Maine Builds International Recognition for Wind Energy

By Ramona du Houx

September 10th, 2010 

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Author Paul Williamson discusses The Baltic I Offshore Wind Farm with crew
If you ever travel worldwide you recognize that Maine is not often included in international discussions. However, Maine is developing a very strong international reputation for wind energy. At the recent North Atlantic Offshore conference in Rostock Germany, Maine was repeatedly referenced in presentations by European and American representatives.

The recognition comes from a number of combining factors. Maine is establishing itself as a leader in research and development for floating offshore wind turbines. But also, Maine is recognized as a Leader in North East US wind development onshore with a government dedicated to streamline permitting and overwhelming public support. All participants of the summit agree that onshore development is an important step in developing capabilities to move offshore. The results are international attention with the potential for strong foreign investment leading to local economic growth in Maine.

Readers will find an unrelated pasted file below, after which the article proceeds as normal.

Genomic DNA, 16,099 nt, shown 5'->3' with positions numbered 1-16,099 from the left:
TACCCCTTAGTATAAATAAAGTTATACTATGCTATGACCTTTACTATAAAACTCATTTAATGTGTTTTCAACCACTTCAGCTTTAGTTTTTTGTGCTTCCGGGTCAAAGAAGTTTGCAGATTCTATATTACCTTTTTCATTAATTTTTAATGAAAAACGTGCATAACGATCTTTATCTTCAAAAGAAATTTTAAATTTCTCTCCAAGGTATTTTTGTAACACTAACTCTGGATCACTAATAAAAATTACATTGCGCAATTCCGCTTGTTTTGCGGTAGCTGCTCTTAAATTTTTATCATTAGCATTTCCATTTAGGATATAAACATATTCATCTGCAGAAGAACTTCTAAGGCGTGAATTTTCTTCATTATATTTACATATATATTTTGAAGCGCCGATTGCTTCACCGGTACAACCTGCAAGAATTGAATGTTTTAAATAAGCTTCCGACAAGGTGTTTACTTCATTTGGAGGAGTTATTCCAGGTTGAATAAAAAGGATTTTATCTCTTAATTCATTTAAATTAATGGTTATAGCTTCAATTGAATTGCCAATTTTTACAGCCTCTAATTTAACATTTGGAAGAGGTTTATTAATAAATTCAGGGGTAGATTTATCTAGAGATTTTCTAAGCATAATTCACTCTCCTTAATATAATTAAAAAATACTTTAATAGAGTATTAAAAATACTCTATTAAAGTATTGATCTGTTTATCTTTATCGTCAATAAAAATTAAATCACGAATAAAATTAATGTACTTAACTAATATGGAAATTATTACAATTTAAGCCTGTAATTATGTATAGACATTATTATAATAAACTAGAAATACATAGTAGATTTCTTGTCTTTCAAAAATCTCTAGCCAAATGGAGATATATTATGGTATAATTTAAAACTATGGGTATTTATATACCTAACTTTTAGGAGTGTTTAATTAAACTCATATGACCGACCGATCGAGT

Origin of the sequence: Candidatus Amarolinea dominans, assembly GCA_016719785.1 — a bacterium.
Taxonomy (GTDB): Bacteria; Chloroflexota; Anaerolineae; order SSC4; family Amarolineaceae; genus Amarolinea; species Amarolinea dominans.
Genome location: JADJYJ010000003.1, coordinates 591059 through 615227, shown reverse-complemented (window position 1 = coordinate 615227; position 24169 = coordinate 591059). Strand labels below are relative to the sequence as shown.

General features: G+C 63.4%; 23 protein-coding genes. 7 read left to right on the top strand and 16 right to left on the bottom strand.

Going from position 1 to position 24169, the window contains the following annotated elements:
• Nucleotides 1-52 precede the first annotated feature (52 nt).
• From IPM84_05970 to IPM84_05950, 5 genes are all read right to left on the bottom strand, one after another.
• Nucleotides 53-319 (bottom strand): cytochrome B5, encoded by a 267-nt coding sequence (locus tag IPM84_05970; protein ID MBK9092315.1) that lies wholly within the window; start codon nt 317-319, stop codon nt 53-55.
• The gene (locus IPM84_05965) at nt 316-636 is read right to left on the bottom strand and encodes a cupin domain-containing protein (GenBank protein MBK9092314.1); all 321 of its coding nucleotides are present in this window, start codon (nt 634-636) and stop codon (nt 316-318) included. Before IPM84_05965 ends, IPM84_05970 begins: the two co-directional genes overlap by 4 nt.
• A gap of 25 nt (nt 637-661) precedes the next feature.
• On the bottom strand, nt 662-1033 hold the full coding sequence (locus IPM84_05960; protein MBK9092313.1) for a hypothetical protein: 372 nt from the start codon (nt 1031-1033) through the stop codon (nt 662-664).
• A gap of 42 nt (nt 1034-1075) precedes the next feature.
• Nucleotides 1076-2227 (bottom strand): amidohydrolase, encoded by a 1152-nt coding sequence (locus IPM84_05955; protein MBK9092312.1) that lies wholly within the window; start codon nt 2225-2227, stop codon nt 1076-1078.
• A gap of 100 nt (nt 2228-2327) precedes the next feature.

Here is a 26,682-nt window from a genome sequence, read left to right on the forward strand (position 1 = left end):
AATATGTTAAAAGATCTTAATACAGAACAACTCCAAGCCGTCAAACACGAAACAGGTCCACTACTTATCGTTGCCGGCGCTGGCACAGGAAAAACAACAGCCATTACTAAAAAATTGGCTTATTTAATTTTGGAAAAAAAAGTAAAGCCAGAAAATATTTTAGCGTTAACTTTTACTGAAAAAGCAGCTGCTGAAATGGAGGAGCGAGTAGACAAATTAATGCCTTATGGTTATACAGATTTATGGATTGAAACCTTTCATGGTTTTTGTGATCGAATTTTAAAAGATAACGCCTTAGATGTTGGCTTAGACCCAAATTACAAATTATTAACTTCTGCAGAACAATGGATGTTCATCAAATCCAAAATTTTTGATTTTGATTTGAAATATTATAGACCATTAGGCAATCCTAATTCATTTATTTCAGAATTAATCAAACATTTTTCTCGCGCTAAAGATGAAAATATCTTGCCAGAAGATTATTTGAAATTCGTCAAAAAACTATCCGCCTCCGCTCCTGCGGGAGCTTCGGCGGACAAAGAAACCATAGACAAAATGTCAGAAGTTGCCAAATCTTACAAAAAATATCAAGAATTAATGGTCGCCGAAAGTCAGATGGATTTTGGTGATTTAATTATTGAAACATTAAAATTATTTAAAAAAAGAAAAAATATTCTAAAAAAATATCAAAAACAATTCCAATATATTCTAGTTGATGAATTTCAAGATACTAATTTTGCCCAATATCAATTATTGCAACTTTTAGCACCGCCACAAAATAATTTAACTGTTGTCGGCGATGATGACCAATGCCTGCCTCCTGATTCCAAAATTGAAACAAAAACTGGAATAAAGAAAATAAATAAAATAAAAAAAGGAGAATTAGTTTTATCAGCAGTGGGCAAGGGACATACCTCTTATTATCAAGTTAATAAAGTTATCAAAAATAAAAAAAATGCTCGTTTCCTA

Rostock is located in the state of Mecklenburg-Vorpommern on the Baltic Sea in North Eastern Germany. The surrounding region is very similar to Maine with heritage in shipbuilding, seafood, forestry, agriculture and tourism. And like Maine, this region has seen declines in traditional industries in recent decades. Despite that trend, wind power has been a significant economic development engine for the area. The State now has approximately 1200MW of wind energy installed. In the coming weeks the local Baltic One offshore wind farm will become operational.

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Over 30 Wind Turbines can be seen around Rostock such as these which are less than one mile from the city center.
State of Maine is pursuing the same path by currently developing wind energy onshore and eventually developing wind energy offshore. Wind energy is still new to Maine and there have been some vocalized concerns and questions. The value of visiting areas like Rostock allows us to learn from the experiences of those that have gone before…and seeing is believing. The region has experience significant wind job growth as they near 20% wind energy generation. Meanwhile, the while the whole of the EU needs to develop all forms of energy, due to the installation of wind energy both coal and nuclear energy developments have decreased.

The growth in international recognition is an important step in the road to attract investment to Maine that will create new economic opportunities, while also showing leadership providing clean renewable energy for the nation.

Paul Williamson,
Director and Industry Coordinator
Maine Wind Industry Initiative